USS MCAMPBELL (DDG-85) is the 35th of 58 Arleigh Burke class destroyers authorized by Congress. These ships can conduct a variety of missions, from peacetime presence and crisis management to sea control and power projection, in support of the National Military Strategy.

USS MCCAMPBELL has a crew of 389 officers, chiefs and enlisted personnel. The ship is 509.5 feet in length, and has a waterline beam of 59 feet. Four gas-turbine engines power the 9,195 ton ship to speeds in excess of 30 knots.

Equipped with the latest weapons, electronics, helicopter support facilities, and propulsion, auxiliary and survivability systems, these destroyers will carry out the Navy's missions well into the next century. State-of-the-art command, control, communications, computers and intelligence systems provide their ships' crew with complete situational awareness.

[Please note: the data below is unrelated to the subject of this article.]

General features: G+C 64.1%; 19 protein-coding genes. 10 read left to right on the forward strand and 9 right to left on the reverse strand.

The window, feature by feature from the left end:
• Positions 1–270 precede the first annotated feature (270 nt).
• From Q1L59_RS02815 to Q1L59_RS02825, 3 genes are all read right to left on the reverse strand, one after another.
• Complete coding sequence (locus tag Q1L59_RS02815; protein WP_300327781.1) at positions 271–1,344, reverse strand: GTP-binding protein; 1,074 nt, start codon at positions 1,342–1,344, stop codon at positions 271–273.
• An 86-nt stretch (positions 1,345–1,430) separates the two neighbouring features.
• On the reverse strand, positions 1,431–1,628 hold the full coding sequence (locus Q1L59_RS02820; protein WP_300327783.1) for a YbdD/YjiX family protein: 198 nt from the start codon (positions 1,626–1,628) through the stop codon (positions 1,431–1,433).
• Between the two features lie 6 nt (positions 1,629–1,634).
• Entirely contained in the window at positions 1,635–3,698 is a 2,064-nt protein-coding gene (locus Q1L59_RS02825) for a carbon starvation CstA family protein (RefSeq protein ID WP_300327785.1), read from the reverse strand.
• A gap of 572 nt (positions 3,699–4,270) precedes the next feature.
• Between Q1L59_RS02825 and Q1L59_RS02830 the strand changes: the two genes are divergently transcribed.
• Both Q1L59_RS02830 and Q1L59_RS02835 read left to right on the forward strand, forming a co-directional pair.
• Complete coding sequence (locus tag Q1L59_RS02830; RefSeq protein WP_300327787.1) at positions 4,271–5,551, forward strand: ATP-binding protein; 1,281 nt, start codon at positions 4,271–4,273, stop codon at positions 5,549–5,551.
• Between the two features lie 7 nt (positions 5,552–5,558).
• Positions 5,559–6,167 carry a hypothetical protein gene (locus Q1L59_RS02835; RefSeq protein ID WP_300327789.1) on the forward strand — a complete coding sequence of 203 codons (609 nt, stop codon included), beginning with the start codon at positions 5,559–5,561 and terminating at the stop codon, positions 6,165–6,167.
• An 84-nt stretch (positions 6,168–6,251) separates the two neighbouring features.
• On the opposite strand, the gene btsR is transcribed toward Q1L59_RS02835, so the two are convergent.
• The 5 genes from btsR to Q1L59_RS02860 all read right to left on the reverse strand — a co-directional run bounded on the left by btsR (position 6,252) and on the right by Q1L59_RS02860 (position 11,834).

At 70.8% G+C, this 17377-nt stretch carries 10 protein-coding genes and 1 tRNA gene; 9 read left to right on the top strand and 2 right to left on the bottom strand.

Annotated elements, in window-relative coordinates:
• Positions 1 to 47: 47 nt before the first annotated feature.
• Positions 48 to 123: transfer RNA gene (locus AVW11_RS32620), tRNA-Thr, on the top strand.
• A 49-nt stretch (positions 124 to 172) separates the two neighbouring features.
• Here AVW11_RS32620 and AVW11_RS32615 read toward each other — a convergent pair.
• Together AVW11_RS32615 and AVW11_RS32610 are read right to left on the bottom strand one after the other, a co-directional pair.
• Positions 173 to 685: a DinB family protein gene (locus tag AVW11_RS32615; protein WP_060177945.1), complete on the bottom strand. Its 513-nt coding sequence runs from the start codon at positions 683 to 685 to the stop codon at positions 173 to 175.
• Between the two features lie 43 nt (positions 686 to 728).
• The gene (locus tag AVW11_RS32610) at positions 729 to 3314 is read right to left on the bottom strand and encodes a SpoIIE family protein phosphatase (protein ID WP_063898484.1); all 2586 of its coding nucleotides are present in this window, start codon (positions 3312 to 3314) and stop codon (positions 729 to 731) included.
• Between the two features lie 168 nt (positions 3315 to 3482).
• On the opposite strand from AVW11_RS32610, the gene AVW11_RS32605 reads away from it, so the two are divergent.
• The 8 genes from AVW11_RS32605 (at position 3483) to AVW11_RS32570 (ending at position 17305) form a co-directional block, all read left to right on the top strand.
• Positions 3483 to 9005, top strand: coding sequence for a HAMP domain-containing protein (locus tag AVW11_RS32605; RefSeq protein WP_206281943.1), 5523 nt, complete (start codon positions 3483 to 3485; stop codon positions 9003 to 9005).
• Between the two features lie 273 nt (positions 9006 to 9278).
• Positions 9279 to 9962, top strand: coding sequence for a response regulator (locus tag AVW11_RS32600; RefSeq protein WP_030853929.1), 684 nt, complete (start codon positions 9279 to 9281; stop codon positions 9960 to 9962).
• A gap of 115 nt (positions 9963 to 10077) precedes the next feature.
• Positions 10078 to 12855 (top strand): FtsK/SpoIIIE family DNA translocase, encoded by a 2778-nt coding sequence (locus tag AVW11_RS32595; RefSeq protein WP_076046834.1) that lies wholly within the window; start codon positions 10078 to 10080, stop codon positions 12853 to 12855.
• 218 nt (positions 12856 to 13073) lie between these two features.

USS MCCAMPBELL is equipped with the Navy's modern Aegis combat weapons system, the world's foremost naval weapon system. Space-age communications, radar and weapons technologies are combined in a single platform for unlimited mission flexibility. The systems include the AN/SPY-1D phased array radar; the MK 41 Vertical Launching System, which fires a combination of up to 96 Standard surface-to-air, and Tomahawk surface-to-surface missiles; and the AN/SQQ-89 Antisubmarine Warfare System, with a bow mounted AN/SQS-53C sonar.

USS MCCAMPBELL has six MK 46 torpedo tubes, as well as two MK 15 Phalanx Close-In Weapons Systems and a multi-mission 5"/62 caliber deck-mounted gun which can be used as an anti-ship weapon, close-in point defense or in naval gun fire support of forces ashore. The ship's aircraft handling and support facilities include dual aircraft hangers (port & starboard), a dual Recovery Assist, Securing and Traversing (RAST) System, and associated machinery systems providing significant enhanced helicopter launch and recovery, command and control and maintenance/repair capabilities.

The USS MCCAMPBELL also features the over-the-horizon LAMPS MK III Antisubmarine Warfare Control System, and will be assigned two SH-60B Seahawk Undersea Warfare helicopters.

 

Captain David S. McCampbell died on June 30, 1996 at the age of 86.
He is buried at Arlington National Cemetary